No Title Adventures

When Thomas Merton met Dr. D.T. Suzuki he commented:

In meeting him one seemed to meet that ‘True Man of No Title’ that Chuang Tzu and the Zen Masters speak of. And, of course, this is the man one really wants to meet. Who else is there? In meeting Dr. Suzuki and drinking a cup of tea with him, I felt I had met this one man. It was like finally arriving at one’s home town.

Dr. Suzuki is, of course, famous for expounding Buddhism to the West.

In subtle ways, humans revert to titles, spoken or unspoken. Titles are helpful in that they build worlds around a person, place them in perspective, and help us relate. Titles are necessary, but titles, taken too seriously, also bind: restricting someone’s being, making them victims of their roles, and suffocating relationships. Is it possible to meet people in a less stagnant status-tic way?

Narrative has the power to destroy titles. Perceiving yourself and others as unfolding stories, relativise current titles by a vector of time. It does come at a price though; the price of uncertainty. The question is: Do you want to come home to certainty or adventure. If you chance the second, you risk a richer life: The life of a person with No Title.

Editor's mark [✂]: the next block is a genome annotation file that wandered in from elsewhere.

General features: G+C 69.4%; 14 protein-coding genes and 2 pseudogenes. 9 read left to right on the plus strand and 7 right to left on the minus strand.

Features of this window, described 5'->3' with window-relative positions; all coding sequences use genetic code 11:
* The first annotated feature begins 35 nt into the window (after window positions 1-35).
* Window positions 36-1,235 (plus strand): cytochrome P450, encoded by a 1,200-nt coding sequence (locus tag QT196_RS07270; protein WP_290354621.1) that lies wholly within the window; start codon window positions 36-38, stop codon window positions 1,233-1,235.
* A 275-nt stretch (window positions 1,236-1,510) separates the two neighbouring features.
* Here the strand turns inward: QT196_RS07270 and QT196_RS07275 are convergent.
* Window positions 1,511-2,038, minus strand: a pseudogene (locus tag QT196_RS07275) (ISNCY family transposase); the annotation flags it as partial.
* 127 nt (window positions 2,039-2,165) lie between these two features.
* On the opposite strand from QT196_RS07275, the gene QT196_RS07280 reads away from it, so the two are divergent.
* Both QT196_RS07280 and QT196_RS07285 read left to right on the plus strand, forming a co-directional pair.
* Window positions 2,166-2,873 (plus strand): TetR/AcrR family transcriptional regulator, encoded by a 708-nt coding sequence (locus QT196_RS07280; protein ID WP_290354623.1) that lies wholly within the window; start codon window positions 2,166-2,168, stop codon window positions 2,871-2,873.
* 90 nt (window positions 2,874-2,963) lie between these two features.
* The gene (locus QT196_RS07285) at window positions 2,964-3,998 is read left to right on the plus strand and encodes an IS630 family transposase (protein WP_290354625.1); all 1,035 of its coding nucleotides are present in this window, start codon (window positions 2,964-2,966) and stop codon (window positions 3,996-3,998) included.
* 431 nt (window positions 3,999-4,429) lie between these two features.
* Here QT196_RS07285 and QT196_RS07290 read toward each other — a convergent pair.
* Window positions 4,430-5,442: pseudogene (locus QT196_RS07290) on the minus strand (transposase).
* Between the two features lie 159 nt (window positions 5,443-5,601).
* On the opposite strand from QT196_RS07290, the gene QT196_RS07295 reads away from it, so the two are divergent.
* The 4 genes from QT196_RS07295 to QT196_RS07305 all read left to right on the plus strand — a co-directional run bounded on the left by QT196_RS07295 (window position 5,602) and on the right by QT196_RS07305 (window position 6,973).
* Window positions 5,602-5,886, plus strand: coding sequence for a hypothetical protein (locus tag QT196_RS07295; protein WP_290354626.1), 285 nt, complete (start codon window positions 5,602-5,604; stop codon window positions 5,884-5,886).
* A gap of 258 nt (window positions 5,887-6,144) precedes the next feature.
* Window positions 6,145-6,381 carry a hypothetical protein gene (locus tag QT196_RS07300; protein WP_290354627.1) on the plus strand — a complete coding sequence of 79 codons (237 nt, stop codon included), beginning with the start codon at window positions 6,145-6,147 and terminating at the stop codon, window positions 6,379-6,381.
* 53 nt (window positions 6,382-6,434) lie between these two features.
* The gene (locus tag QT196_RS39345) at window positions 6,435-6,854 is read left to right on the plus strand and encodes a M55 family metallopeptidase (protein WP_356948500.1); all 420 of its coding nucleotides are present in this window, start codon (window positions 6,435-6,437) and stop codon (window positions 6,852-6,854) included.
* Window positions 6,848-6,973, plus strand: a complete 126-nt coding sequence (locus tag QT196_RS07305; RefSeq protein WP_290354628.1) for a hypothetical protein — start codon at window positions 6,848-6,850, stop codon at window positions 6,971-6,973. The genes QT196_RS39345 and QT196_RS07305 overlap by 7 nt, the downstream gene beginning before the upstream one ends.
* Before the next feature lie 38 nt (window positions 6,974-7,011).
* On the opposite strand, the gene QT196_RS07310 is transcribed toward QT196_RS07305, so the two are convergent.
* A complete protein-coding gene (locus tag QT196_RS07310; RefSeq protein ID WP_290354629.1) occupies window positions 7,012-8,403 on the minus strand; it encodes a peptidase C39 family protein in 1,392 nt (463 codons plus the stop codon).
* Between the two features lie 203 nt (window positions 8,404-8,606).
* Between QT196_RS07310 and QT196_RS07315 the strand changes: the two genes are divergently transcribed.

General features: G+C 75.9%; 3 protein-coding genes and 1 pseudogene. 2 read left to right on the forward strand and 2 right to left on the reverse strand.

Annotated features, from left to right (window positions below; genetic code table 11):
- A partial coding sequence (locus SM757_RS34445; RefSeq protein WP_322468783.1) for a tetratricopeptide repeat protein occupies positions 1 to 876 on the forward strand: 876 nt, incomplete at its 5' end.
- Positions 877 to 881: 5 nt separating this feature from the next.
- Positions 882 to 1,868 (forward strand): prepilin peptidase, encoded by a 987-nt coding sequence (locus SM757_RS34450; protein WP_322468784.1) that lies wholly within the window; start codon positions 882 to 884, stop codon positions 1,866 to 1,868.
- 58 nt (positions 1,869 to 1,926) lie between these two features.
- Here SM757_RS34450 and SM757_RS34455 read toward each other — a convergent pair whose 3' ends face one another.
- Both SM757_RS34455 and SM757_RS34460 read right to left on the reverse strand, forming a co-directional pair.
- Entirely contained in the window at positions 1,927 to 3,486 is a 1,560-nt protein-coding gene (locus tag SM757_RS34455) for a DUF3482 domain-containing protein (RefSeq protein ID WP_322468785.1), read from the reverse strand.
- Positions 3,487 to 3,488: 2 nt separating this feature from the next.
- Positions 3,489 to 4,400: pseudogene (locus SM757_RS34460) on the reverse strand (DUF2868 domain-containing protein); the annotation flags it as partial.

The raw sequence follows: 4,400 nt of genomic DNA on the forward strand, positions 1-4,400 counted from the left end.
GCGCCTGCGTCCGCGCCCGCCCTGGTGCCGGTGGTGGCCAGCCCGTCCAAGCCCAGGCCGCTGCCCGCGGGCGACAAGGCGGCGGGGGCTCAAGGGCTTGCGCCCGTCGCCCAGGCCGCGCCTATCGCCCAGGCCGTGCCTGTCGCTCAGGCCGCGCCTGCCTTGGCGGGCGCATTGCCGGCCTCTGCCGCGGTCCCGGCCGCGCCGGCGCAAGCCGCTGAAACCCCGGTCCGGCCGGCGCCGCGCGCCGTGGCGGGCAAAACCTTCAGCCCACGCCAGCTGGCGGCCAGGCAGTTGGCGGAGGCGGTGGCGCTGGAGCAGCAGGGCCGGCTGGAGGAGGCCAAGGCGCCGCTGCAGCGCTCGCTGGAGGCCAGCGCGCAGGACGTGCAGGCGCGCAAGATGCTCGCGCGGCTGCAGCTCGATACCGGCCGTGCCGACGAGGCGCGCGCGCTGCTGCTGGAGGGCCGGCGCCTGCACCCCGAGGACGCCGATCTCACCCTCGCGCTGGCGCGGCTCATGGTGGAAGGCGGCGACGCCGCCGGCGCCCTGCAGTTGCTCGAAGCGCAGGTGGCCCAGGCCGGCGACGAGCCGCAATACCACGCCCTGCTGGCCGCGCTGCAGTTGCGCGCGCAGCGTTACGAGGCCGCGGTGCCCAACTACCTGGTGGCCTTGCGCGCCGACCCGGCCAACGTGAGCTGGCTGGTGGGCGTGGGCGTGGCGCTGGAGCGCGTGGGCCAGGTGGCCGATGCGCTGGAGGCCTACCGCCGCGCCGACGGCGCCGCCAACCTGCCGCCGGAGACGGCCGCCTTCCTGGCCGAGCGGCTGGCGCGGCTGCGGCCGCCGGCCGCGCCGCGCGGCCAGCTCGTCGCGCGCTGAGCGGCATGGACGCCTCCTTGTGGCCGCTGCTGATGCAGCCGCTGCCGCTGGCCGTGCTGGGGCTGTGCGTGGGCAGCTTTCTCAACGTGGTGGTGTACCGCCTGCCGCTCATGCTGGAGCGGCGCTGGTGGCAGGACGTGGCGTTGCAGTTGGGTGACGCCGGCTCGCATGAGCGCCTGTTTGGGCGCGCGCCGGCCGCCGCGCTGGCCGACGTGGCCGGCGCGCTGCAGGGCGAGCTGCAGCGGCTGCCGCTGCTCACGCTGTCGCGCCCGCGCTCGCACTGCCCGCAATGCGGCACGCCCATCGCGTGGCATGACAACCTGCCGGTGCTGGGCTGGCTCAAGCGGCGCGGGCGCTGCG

Author Details

Calvyn du Toit

Calvyn C. du Toit is a PhD-candidate in Christian Spirituality at the University of South Africa (UNISA), and a Research Associated in the Department of Christian Dogmatics and Ethics at the University of Pretoria. He lives in New York City, where he is h(o)us(e)band to Christine, and 6PM Music Director at the Church of the Holy Trinity (Episcopal).

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